I recently did a Long Island Fiction book display. The books seemed to be pretty popular, because I had to refill the display a few times. One of the authors that I featured on this display is none other than Nelson Demille. For those of you who haven’t read any of his works I would suggest the John Corey series.

The first book in this series which I have read is called Plum Island. In this book you meet a very charismatic protagonist. He’s a brilliant detective, but he is also funny and sarcastic. His inner monologues really makes the book a pleasure to read, even though you are reading about a vicious double murder. Another thing Demille does very well is describe the sights and sounds of Long Island.

A series sounds like a lot of commitment, but don’t worry book two The Lion’s Game is just as good as the first if not better. In an interview Demille stated that he never intended on making Plum Island a series so the The Lion’s Game has the same sarcastic main character, but without a prolonged continuous plot line. In other words you can pick up any book in the series and not miss out. In this second book Corey is on the hunt for an international terrorist. Although this was published before the events of 9/11 the story line is eerily similar to the political situation we have now. Demille explains in his introduction that the similarity is due to all of the research and interviews he conducted with law enforcement in preparation of writing the book.

If you’ve flown from Long Island MacArthur airport or have been to the Cradle of Aviation Museum you’ll be delighted to find out how Demille sneaks these Long Island places into his book.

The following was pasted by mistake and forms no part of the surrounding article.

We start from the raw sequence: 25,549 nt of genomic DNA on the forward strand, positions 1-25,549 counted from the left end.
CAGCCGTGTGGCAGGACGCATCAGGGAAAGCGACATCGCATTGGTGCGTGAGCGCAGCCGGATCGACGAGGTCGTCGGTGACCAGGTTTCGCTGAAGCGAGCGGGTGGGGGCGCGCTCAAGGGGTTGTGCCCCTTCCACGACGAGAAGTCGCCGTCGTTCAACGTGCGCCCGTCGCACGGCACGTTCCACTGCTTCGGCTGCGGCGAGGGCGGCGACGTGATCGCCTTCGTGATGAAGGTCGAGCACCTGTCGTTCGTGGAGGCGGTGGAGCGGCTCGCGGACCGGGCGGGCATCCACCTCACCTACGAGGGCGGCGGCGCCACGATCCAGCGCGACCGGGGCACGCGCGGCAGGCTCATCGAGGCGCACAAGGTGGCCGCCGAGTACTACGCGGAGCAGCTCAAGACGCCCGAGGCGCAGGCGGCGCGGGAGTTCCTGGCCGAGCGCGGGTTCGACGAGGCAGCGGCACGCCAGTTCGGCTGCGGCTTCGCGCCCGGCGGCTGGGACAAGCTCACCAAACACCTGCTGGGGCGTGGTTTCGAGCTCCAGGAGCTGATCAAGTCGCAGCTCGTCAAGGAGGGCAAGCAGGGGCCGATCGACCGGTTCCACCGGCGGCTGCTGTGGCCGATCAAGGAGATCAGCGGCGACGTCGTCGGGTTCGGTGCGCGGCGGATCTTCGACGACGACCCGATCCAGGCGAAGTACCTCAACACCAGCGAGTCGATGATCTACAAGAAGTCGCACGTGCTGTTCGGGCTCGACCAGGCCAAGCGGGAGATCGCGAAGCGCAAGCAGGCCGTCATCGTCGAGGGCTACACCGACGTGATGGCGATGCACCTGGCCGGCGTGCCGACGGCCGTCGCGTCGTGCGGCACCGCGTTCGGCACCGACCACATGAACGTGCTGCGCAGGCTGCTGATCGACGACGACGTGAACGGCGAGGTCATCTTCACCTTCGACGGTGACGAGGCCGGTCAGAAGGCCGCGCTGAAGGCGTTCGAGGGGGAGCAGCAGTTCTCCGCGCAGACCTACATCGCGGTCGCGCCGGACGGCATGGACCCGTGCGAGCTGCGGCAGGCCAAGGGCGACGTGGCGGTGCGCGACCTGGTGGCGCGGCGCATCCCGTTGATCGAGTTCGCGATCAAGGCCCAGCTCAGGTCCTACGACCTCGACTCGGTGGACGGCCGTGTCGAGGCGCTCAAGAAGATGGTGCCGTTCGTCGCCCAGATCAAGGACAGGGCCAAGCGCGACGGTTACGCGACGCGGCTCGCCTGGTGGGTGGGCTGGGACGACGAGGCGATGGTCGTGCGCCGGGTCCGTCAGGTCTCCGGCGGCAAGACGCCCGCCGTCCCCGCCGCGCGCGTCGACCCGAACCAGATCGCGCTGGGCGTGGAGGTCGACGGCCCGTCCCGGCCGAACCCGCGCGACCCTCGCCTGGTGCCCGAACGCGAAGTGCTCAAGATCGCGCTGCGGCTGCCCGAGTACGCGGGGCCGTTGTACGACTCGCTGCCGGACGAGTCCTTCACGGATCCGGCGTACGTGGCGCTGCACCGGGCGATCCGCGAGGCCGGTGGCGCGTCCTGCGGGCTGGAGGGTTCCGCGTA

Digital Services @ your library

What does a library have to offer? Traditional answers include books, movies, community space, and programs. Libraries have evolved to include emerging technologies such as eBooks, but did you know we also offer other great digital services?

flipsterFlipster is a digital magazine service that makes it easy for you to read your favorite magazines on your computer or mobile device. It’s especially beautiful and convenient for iPad users. To access it click on the Flipster link from the library’s research page found under the Magazines & Newspaper section. Sign in using your valid library card! From the main Flipster page you can then click on a magazine to view it within your browser. Some popular titles include: People Weekly, Car and Driver, HGTV magazine, and many others.

indieflix With your library card you also have access to a free movie streaming service. Indieflix features unlimited access to over 4,500 selections of independent films which include the best of Sundance, Cannes, and Tribeca film festivals. To access this service click the link from the library’s research page and find it under the Arts & Humanities subject heading. This service works on  all internet devices and even on Roku.

To access any of our digital services including eBooks, you will need a valid library card. If you don’t have a library card (yet)  You can apply for a temporary card online here, but you must visit the library within the next 30 days to complete registration. If it has been a long time since you’ve used your card renew it by coming down to the library. If you have outstanding fines to be paid you can do so in person, or online here.

All The Light We Cannot See by Anthony Doerr


A blind French girl, Marie Laurie, escapes to her great-uncle’s house in Saint-Malo, France with her father during World War II.  When her father is imprisoned, Marie Laurie assists the resistance in her town along with the help of her great-uncle. She also guards a secret that her father left with her. Marie Laurie crosses paths with Werner, a young German soldier, and they save each other in more ways than one. This beautiful novel  is told in alternating voices & is highly recommended for young adult fans of The Book Thief by Markus Zusak. It is also good for teens who enjoy a layered story told with nuanced  language. This is an adult book with adult themes so it is recommended for older teens.

Check out the Author’s website for a more detailed summary